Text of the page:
Ancient Rome was originally an Italic settlement dating from the 8th century BC that grew into the city of Rome and which subsequently gave its name to the empire over which it ruled and to the widespread civilisation it developed. The Roman empire expanded to become one of the largest empires in the ancient world, though still ruled from the city, with an estimated 50 to 90 million inhabitants (roughly 20% of the world's population
[There are several different estimates for the population of the Roman Empire.
]) and covering 5.0 million square kilometres at its height in AD 117.
- Scheidel (2006, p. 2) estimates 60.
- Goldsmith (1984, p. 263) estimates 55.
- Beloch (1886, p. 507) estimates 54.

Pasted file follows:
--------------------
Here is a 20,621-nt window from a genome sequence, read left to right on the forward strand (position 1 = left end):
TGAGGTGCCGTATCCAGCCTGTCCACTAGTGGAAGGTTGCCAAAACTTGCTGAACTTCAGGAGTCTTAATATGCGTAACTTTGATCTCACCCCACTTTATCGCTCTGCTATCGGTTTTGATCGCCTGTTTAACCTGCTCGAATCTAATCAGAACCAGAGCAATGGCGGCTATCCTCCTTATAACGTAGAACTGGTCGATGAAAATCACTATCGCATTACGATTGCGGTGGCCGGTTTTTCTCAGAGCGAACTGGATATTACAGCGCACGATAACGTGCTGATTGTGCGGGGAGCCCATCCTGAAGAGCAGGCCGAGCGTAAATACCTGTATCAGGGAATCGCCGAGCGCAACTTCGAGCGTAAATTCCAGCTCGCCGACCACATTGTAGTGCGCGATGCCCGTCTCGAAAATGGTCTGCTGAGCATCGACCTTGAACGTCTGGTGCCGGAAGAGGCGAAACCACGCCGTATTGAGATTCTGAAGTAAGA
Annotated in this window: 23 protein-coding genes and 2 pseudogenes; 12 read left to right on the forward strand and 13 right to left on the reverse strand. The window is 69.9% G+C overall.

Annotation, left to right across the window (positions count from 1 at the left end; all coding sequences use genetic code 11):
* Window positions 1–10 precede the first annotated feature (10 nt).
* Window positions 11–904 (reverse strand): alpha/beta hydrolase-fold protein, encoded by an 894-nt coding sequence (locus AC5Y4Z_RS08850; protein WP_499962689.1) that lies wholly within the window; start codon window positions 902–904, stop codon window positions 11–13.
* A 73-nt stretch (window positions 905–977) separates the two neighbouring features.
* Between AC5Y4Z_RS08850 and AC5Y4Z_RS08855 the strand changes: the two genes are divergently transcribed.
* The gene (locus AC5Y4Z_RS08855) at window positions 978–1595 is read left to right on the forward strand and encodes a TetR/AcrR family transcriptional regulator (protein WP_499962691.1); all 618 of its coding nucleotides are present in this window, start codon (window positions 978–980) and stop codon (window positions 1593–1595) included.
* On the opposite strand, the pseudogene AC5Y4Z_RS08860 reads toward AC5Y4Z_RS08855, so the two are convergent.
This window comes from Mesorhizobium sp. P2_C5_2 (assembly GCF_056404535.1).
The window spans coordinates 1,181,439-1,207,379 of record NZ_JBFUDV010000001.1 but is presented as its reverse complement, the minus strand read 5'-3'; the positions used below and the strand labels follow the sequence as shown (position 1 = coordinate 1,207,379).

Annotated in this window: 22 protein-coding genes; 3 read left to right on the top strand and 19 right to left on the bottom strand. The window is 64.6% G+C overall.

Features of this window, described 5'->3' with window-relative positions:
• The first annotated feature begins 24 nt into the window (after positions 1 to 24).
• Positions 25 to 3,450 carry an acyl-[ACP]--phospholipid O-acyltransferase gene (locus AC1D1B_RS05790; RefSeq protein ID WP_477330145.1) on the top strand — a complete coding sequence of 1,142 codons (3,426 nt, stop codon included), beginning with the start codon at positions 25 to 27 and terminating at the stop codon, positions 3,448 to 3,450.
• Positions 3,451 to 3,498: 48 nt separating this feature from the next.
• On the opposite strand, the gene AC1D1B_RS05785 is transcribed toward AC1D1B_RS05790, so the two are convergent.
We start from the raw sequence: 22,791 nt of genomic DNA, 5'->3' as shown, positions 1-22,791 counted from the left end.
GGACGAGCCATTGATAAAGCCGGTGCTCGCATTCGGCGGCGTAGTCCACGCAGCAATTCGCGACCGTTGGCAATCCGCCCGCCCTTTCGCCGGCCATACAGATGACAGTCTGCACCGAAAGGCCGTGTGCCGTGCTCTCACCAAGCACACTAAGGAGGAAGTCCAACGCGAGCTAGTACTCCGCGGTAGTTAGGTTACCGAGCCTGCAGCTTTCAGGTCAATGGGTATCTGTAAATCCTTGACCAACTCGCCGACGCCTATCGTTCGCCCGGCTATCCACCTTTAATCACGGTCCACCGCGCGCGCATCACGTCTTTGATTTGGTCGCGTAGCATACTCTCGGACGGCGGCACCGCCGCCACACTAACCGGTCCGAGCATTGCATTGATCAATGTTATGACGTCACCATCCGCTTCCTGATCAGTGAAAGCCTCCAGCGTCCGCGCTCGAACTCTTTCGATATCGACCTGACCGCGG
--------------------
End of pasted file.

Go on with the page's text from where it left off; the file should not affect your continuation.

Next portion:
- Maddison (2006, p. 51, 120) estimates 48.
- Roman Empire Population estimates 65 (while mentioning several other estimates between 55 and 120).
- McEvedy and Jones (1978).
- an average of figures from different sources as listed at the US Census Bureau's Historical Estimates of World Population
- Kremer, Michael (1993). "Population Growth and Technological Change: One Million B.C. to 1990" in The Quarterly Journal of Economics 108(3): 681–716.